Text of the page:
So, I’d like to set up a personal web page, which might grow into something bigger. I know there are lots of ‘kiddie’ web tools that are aimed at my mom for doing really simple sites, but I’d like to use a program that, while simple to start with, has some headroom and would allow me to ultimately use all/most of the modern bells and whistles. What should I use - Frontpage, or something else?
Question 2 - Can anybody recommend a good hosting site - again basic, cheap, low bandwidth for starters, but preferably something I can scale up if I get more ambitious and start attracting a bit more traffic.
From what I’ve researched, the granddaddy is Dreamweaver MX 2004, but it’s aimed at professionals that have taken the time to learn HTML/CSS and just want something to simplify the process.
I’ve looked at a couple less expensive tools such as NetFusion and WebEditor, but they have generally fallen far short.
For bloggish, article-driven stuff, I HIGHLY recommend CityDesk by Fog Creek. That’s how I’ve done my own site, and it just works without requiring any coding. If you want to get into the CSS/HTML stuff, you can, but it’s generally structured as an article-driven content delivery system.
Has anyone on the *nix side of the fence tried out Nvu? It seems to be an interesting up-and-coming WYSIWYG editor designed to be the Linux equivalent of Dreamweaver/Frontpage. Although I get by fine with Bluefish as my HTML editor, I’m always interested in opinions on new software.
I used to use BBedit on the Mac and did throughout the dot-com glory days, but for the past year or so I’ve used HomeSite (now owned by Macromedia). I love it. I don’t use any of the other Macromedia crap (Dreamweaver, Flash etc.), though.
I’m mostly a notepad.exe type guy. Actually, I use nano on Linux, but whatever. But back when I did use WYSIWYG, it was all about HomeSite. So I’m agreeing with Sparky [size=1]who has better things than posting on QT3 that she ought to be doing![/size]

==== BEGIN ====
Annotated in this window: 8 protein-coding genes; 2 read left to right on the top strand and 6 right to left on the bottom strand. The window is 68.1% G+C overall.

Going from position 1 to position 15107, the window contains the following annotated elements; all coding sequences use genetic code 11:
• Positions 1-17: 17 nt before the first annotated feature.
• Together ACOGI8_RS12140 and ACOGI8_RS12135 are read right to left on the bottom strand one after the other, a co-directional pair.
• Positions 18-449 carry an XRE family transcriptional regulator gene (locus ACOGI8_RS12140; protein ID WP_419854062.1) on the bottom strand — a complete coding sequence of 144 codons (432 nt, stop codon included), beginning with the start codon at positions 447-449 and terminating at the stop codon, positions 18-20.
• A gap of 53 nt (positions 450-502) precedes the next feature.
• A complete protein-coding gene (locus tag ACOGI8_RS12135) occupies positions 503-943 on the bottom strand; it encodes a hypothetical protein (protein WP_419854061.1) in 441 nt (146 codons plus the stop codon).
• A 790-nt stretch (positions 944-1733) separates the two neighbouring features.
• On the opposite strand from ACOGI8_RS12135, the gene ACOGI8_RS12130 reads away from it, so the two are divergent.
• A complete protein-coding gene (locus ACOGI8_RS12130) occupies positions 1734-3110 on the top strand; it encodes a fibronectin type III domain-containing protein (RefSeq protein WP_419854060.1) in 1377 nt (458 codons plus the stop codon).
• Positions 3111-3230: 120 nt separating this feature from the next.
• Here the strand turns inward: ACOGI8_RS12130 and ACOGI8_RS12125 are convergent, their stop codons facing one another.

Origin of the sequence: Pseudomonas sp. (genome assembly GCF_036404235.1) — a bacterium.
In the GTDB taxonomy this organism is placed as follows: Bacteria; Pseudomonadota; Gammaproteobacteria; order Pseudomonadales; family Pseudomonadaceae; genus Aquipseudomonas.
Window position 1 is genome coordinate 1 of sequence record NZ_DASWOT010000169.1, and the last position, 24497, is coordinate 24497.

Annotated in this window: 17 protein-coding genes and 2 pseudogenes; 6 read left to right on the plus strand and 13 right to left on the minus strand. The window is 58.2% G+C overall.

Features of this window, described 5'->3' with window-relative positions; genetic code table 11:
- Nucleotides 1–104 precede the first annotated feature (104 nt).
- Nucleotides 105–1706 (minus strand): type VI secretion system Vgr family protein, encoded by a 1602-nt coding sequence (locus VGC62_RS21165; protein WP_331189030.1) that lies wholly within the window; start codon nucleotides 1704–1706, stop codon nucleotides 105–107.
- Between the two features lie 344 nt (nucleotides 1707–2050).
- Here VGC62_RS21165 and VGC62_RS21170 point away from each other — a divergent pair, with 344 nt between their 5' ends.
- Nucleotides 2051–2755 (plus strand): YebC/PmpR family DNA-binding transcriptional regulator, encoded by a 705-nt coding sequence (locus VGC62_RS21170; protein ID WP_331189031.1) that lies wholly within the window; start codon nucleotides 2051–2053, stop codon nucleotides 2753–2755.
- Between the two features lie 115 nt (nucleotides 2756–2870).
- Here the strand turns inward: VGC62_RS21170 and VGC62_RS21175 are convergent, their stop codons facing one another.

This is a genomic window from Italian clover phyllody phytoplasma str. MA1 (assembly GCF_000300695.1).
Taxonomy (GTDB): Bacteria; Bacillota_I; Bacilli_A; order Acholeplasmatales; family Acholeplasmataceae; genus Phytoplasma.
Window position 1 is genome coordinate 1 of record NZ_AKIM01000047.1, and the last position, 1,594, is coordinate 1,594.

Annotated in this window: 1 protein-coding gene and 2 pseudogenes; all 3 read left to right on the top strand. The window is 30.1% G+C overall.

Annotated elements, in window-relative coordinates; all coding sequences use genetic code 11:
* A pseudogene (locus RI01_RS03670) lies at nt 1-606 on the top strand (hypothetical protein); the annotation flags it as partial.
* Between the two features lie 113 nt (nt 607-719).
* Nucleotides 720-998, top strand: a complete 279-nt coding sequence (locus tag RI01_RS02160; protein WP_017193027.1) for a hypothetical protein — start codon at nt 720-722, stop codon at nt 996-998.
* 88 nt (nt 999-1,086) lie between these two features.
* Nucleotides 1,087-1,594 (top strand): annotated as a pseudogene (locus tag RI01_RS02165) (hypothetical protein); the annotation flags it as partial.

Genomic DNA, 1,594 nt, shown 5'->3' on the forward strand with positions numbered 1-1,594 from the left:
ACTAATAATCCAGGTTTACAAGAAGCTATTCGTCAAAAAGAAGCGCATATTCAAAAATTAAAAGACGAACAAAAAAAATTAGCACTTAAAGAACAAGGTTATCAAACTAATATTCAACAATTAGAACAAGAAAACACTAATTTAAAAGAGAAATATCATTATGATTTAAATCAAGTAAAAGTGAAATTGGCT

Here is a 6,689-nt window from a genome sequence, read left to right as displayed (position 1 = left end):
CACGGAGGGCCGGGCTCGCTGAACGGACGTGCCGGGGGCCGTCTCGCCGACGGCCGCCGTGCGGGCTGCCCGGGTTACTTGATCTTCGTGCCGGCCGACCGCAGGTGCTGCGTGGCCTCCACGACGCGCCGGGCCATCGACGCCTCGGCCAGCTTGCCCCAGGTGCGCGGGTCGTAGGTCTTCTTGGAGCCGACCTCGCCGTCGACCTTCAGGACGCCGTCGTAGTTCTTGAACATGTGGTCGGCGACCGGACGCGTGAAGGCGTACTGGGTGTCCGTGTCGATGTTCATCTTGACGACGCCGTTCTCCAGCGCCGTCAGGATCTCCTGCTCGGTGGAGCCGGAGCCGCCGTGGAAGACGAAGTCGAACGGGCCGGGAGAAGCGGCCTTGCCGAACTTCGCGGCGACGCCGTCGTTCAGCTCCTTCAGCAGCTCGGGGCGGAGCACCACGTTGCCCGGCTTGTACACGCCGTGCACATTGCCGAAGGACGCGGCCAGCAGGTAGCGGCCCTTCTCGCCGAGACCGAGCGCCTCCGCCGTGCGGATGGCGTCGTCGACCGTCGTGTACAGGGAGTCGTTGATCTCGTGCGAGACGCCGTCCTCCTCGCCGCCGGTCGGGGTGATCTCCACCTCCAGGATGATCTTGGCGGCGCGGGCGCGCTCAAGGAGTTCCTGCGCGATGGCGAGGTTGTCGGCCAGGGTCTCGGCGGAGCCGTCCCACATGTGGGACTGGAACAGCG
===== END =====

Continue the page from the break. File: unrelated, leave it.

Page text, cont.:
BTW, if you want to do just raw text editing and you have MS Visual Studio, it handles it natively with a CSS browser, tag completion, and indentation and syntax coloring. That was a mild but pleasant surprise.
Well, yeah, I used to make web sites using TextEdit on the Mac back in 1995 and I LIKED it (of course, at the time, I also listened to Queensryche and drove a Geo Metro). But, really, once you know the basics, there’s no reason not to use WYSIWIG for stuff like complex tables and all that.
[size=2]And I am simultaneously working on TCFH as we speak. Nag! Nag! Nag![/size]
But, really, once you know the basics, there’s no reason not to use WYSIWIG for stuff like complex tables and all that.
I’ve found that this often goes full circle. People want to use WYSIWYG because they don’t know the underlying code, but to really understand the WYSIWYG, they need to know the code, at which point they can go back to WYSIWYG.
PHP has been the worst for me, since once you start doing PHP you’ll often that you only use DW and similar tools to generate templates that are just spit back out by your PHP – so it comes back all the way to text editing.
We recently did a test of packages and Dreamweaver won hands down, if price wasn’t an issue.
Unfortunately, for most it is, so our second best editor and overall winner was Namo webeditor, which actually is a remarkably powerful WYSIWYG editor.
Both Dreamweaver and Namo do the 30 day free trial (which is enough time to design your site… but not to maintain it)
Nvu is “ok” - the lack of an integrated site manager feature (i.e. a built in FTP client) is a major problem if you are remote from your webhost, but if you can get around that then it’s useful for quick stuff.
If you want a basic blog/diary, you might check out MovableType.org. Movable Type is free for personal use and installs with a few basic templates and stylesheets. After MT is installed, you’d be ready to go. If you’re not too picky, one of them will probably serve, at least you get you started. If you’re a little more picky, you can easily learn to edit the stylesheets to match your tastes. Just pick up an intro to CSS book or search Google for CSS tutorials.
If you want an even easier implementation that includes hosting, MT offers TypePad (http://www.typepad.com/), which is . It looks like they even offer hosting with MT pre-installed.